Like I said, the designers really went nuts with this one.

In reality, the game is mostly more coherent than I am implying. If you played Banners of Ruin, this game is basically that with some D&D and Card Hunter and FFX Sphere-Grid sprinkled in. Nothing stands out as being completely unnecessary while you’re playing, but just thinking about it now… goddamn is there a lot.

Is it fun? Yes. For a while.

Unfortunately, I basically broke the game before I finished Act 1 (of 4). Two of my characters are an archer and a rogue, with either one of them being capable of solo-murdering the entire enemy team on the first turn. If for some reason there is a straggler, the other one mops up. My third dude never actually gets to play cards at all, but if he did, he also is fairly stacked in the murder department. I had hoped that perhaps things would change once I hit Act 2 – maybe enemies would have a bunch more HP or have more Initiative to go first – but thus far that has not been the case. The only time enemies even get a turn is when they are bosses with literally 10-20x as many HP as normal, and even then they only ever get that one turn before getting melted.

The double-unfortunate thing is that breaking the game in this way was not particularly difficult. Part of that is undoubtedly due to my overall experience with deck-building games wherein winning strategies are roughly the same: prioritize increasing your per-turn draw, and keeping as few cards in your deck as possible. The other part though largely stems from what I imagine was a designer attempt at keeping things “balanced.” For example, the available talents are… boring. Even the ones all the way at the bottom of the tree. So I basically ignore all the Tier 3 talents and just pick the ones that grant +1 draw per turn and similar.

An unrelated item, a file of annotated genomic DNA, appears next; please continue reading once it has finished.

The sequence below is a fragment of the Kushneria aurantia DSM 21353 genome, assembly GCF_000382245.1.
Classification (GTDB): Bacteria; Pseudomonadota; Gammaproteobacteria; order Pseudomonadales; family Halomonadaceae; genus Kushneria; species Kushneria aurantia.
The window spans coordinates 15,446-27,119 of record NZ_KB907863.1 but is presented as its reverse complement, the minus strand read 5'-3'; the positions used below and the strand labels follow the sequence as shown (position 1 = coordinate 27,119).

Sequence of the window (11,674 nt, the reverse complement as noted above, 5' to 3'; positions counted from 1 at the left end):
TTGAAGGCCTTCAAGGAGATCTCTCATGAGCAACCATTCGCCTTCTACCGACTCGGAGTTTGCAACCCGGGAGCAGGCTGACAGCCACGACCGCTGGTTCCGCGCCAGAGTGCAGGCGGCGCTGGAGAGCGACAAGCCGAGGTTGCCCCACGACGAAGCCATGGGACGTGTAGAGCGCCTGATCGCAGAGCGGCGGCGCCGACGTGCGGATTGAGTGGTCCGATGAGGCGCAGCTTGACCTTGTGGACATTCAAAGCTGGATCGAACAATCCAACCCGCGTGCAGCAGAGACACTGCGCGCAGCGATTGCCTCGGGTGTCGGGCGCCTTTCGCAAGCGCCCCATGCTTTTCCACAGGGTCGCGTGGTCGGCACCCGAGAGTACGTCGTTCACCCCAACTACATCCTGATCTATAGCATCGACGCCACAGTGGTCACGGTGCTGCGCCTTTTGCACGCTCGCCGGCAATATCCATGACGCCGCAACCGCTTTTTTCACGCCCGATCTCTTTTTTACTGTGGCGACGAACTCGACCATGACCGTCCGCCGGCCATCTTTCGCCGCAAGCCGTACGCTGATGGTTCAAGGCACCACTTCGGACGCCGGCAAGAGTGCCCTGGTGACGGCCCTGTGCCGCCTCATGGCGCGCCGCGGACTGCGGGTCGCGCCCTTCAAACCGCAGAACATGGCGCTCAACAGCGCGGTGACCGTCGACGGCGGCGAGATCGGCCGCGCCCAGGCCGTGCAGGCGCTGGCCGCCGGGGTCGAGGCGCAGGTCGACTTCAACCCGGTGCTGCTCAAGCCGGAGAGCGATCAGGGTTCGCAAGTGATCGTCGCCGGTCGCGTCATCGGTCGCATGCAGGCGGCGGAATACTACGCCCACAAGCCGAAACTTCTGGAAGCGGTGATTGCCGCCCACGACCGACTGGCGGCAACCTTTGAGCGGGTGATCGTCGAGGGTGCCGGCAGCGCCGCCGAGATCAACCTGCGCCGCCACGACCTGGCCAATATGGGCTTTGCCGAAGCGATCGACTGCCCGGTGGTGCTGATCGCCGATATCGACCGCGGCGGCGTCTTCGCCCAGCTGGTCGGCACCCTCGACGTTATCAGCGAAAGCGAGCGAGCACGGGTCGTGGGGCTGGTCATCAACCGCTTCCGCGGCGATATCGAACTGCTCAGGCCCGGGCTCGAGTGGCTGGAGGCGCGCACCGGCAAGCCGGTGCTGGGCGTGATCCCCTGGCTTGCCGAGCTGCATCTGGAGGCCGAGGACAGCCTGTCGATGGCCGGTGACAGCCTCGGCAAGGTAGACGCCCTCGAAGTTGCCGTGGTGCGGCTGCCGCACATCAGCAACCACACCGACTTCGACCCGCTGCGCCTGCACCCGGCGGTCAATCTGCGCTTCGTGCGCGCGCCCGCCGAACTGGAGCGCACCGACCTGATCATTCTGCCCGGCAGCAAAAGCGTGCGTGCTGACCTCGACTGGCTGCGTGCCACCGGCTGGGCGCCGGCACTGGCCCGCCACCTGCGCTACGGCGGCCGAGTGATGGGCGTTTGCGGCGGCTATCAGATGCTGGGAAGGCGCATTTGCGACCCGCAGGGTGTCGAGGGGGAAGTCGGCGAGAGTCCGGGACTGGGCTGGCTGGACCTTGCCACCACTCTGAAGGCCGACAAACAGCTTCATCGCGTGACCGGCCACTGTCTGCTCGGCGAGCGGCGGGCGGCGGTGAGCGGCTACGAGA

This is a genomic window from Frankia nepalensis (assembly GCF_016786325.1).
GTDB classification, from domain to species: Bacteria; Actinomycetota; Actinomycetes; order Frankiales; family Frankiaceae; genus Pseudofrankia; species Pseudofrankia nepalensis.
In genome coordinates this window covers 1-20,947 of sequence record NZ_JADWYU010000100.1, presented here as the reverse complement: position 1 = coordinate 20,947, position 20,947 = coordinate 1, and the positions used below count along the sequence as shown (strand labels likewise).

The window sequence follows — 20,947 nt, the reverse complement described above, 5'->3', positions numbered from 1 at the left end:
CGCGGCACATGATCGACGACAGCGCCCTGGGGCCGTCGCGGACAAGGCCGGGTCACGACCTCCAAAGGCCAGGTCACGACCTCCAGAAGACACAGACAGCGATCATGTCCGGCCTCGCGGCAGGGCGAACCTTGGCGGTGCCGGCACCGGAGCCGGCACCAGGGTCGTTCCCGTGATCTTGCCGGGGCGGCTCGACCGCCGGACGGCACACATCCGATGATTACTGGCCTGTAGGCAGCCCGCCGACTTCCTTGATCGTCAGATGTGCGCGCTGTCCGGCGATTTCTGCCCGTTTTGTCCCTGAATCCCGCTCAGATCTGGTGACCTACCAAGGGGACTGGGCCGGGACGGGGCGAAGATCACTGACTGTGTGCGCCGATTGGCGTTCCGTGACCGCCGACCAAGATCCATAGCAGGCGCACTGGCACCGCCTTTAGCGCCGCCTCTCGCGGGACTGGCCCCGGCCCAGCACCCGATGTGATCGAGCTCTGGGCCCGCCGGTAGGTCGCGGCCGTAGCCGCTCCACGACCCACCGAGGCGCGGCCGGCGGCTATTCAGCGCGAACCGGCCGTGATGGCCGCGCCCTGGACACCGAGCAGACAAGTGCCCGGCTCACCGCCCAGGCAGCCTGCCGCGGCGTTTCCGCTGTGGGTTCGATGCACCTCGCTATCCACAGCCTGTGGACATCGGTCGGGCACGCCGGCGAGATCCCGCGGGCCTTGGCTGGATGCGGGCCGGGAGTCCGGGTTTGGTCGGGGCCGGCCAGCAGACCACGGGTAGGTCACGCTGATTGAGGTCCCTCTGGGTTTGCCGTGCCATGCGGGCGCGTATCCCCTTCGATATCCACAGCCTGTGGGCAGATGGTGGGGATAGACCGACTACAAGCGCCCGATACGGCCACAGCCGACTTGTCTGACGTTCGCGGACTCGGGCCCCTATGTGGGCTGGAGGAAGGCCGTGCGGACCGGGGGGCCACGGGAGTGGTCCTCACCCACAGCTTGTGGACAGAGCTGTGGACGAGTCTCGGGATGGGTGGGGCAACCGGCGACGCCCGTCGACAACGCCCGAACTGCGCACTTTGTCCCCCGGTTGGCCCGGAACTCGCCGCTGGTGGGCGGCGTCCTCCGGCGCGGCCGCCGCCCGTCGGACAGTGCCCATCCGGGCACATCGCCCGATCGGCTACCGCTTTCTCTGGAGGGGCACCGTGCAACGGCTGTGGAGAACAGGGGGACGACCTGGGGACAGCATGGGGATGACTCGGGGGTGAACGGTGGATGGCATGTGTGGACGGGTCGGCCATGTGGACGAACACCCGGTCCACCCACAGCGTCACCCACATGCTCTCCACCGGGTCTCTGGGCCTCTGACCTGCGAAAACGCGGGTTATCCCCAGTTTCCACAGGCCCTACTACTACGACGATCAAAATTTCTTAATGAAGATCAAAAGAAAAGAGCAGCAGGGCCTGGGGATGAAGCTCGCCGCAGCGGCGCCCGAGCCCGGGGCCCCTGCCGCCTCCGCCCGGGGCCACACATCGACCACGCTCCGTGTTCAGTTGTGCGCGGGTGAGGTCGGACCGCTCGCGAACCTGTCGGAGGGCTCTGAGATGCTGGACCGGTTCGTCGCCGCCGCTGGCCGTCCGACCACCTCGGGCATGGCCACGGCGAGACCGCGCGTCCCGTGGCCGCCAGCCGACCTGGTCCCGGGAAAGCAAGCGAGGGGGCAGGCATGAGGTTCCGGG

This “balance” extends to the three themes per character as well. My archer has Sharpshooter, Trapper, and Sentry schools of cards. Sharpshooter is all about damage. Trapper is about setting traps on enemy cells and cards that move enemies around (thereby forcing traps to trigger). Sentry is about setting up turrets on your side of the battlefield, boosting said turrets, and then letting them damage the enemy. You would be forgiven for assuming that Trapper and Sentry cards deal more overall damage, considering that that would make sense given the fact that they require setup. But… that’s not the case. Sharpshooter cards deal the same or more damage with no setup. And since 99% of the Trapper and Sentry cards are useless by themselves, you engineer your way to only choosing Sharpshooter cards when offered a choice, thereby increasing the average power level of your damage cards in a runaway feedback loop.

There is a bard character that is all about building up melody combos and essentially buffing the entire party so that they don’t need to worry about defense on their own turns. There is a warlock character that focuses on Bleed effects and debuffs. There is a golemancer that presumably mances golems. I haven’t even bothered trying those characters out because what’s the point? They would never get a turn. There are so many buffs, debuffs, tactical decisions, etc, that are entirely irrelevant in ways it seems impossible to make relevant without massive nerfs and a complete overhaul.